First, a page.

I personally think that when it comes a Mayor's stance on crime he/she can have their cake and eat it too. You can explore the roots of what makes a criminal while at the same time punishing and cracking down on offenders and sending them to prison. I don't personally believe that a persons living situation makes them a criminal.There are many people who live in Baltimore's most crime ridden neighborhoods and grow up to be honest hard working members of society. On the flip side there are who grow up in the best of circumstances and turn to a life of drugs and crime. The Baltimore City Police Department has had a revolving door of Police Commissioners during the O'Malley years with charges of corruption and domestic violence causing them to resign. One thing residents are asking for is more police foot patrols. I couldn't agree more. Just driving around in a police cruiser doesn't give officers enough of an idea of what's going on the neighborhood. There have been many arrests but few have led to charges. Either the Police Department is making too many arrests or the Judicial System is throwing out too many cases. Surveillance cameras have taken the city by storm ever since 9/11. Homeland Security is partially picking up the tab for some of these even though terrorist attacks are the last thing that would happen in most of these neighborhoods. Some complain that the cameras aren't doing their jobs because violent crime remains high.The cameras have however gotten petty crime suspects caught such as robbery, car thefts, drug deals, open bottles, smoking marijuana. The media doesn't report these so it's easy to see that the cameras don't work. The aforementioned crimes are the vast majority of crimes in the city. If there's a reduction in those crimes which there has been neighborhoods can appear safer.

Nothing can really bring down the murder rate. We can stem the tide of young violent criminals by increasing the number of after school activities and tutoring to keep kids in school and give them a sense of self worth. Getting to the youth of the city before gang members do maybe the only hope for getting the murder rate down.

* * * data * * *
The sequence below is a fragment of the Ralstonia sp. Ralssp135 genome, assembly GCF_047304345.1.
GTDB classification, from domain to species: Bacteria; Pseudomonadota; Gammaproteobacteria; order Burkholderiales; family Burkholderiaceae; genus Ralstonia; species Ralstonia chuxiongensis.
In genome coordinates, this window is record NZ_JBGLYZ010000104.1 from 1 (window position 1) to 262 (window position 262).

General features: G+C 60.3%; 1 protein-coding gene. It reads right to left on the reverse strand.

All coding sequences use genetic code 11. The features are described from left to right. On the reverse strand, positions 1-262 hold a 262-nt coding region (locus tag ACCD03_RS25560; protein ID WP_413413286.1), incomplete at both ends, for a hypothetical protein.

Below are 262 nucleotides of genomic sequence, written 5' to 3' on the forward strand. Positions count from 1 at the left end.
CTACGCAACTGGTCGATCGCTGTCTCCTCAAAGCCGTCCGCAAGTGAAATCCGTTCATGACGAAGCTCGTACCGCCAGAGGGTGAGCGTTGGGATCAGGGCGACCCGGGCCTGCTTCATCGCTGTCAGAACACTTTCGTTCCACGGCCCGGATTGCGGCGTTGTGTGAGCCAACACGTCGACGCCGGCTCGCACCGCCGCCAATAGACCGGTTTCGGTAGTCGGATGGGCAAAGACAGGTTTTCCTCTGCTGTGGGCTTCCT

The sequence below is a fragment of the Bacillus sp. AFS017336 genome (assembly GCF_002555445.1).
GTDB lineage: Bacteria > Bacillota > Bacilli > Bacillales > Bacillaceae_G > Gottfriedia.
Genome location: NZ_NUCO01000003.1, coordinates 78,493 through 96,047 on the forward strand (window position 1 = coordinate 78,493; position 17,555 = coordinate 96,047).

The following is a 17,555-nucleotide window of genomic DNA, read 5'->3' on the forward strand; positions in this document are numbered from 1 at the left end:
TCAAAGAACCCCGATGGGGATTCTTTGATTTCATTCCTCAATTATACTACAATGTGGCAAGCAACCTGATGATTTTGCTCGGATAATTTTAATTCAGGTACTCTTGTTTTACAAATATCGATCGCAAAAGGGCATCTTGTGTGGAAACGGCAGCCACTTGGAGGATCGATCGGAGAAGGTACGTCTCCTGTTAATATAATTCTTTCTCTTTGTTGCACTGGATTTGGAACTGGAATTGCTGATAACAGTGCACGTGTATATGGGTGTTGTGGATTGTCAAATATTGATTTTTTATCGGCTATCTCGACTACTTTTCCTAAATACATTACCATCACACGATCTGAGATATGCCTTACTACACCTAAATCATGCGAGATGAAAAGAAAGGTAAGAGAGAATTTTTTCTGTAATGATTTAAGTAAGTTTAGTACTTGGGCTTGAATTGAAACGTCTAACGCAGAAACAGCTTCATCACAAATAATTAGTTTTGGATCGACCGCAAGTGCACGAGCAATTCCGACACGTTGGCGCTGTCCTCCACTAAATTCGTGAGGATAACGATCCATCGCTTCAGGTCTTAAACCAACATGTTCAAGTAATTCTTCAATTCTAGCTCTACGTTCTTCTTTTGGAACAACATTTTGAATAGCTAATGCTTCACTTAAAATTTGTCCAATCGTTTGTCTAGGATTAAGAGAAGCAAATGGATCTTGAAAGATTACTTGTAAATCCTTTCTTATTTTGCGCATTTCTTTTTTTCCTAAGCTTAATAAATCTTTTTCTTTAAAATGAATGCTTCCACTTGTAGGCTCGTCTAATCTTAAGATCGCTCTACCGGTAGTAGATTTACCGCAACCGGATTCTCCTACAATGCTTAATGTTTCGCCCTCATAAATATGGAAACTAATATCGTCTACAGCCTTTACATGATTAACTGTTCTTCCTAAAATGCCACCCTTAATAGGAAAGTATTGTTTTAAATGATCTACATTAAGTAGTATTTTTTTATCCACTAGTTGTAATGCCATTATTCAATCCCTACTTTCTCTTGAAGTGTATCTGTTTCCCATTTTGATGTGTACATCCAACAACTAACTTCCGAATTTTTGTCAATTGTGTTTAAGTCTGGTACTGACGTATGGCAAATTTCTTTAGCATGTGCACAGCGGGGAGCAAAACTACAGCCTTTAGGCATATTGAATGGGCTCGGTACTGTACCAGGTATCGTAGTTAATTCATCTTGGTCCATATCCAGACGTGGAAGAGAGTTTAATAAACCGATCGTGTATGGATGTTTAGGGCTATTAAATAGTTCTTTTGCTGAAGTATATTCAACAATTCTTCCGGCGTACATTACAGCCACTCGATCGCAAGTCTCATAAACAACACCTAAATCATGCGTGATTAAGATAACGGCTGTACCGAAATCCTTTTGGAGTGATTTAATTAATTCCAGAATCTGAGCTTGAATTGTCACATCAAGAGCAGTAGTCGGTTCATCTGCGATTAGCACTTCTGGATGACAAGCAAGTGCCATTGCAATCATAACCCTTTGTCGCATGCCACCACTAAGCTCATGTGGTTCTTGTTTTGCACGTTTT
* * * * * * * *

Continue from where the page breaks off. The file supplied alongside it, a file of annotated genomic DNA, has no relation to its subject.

Sunday, June 3, 2007

BRAC and Baltimore City:A Match Made in Heaven

Four letters will soon change Maryland forever: BRAC. Base Realignment and Closing. BRAC has been a long time coming for Fort Meade in Anne Arundel county and Aberdeen Proving Ground in Harford County. BRAC is expected to bring 15,000 jobs to Maryland with secondary job gains actually reaching 40,000 to 60,000! Now that's a lot of citizens for Maryland to absorb isn't it? These people will drive cars won't they? They're going to have children won't they? So everyone's wondering how Maryland can build these homes, highways, and schools when land in the suburbs is being eaten up even before BRAC takes effect, if only infrastructure could magically appear to absorb these additional 100,000 people.
Hey wait a minute how many people did Baltimore City lose since its peak in 1950? Well in 1950 the population was 950,000 and in 2005 the population was estimated to be at 640,000 well that's a net loss of 310,000 people! Baltimore could theoretically absorb BRAC three times over! It could also absorb their children in their schools with space for 125,000 students but there are only 85,000 students enrolled, another statistic working in the favor of the city. The only thing that the City can't absorb is traffic. Even without BRAC the city's traffic well over capacity. BRAC's jobs will be in Harford and Anne Arundel counties so even if city streets were under capacity there would still be traffic issues. Rail transit and bus city bus lines expanded to Fort Meade and Aberdeen Proving Ground are a MUST!
Now offcials of all levels have not used Baltimore City as a place of residence for the new BRAC population. Hopefully with Martn O'Malley as Governor he will guide residents to the city considering the platform he ran for Mayor on was population growth. Anne Arundel County is reaching build out and Harford County is growing fast enough is as so they're not in the best position to absorb BRAC. Many blame the short fall of infrastructure on Western Howard County wanting to remain rural farm land but again look to Baltimore City and the infrastructure is just there waiting to be filled. Newcomers and may little option to find out that BRAC and Baltimore City are a match made in heaven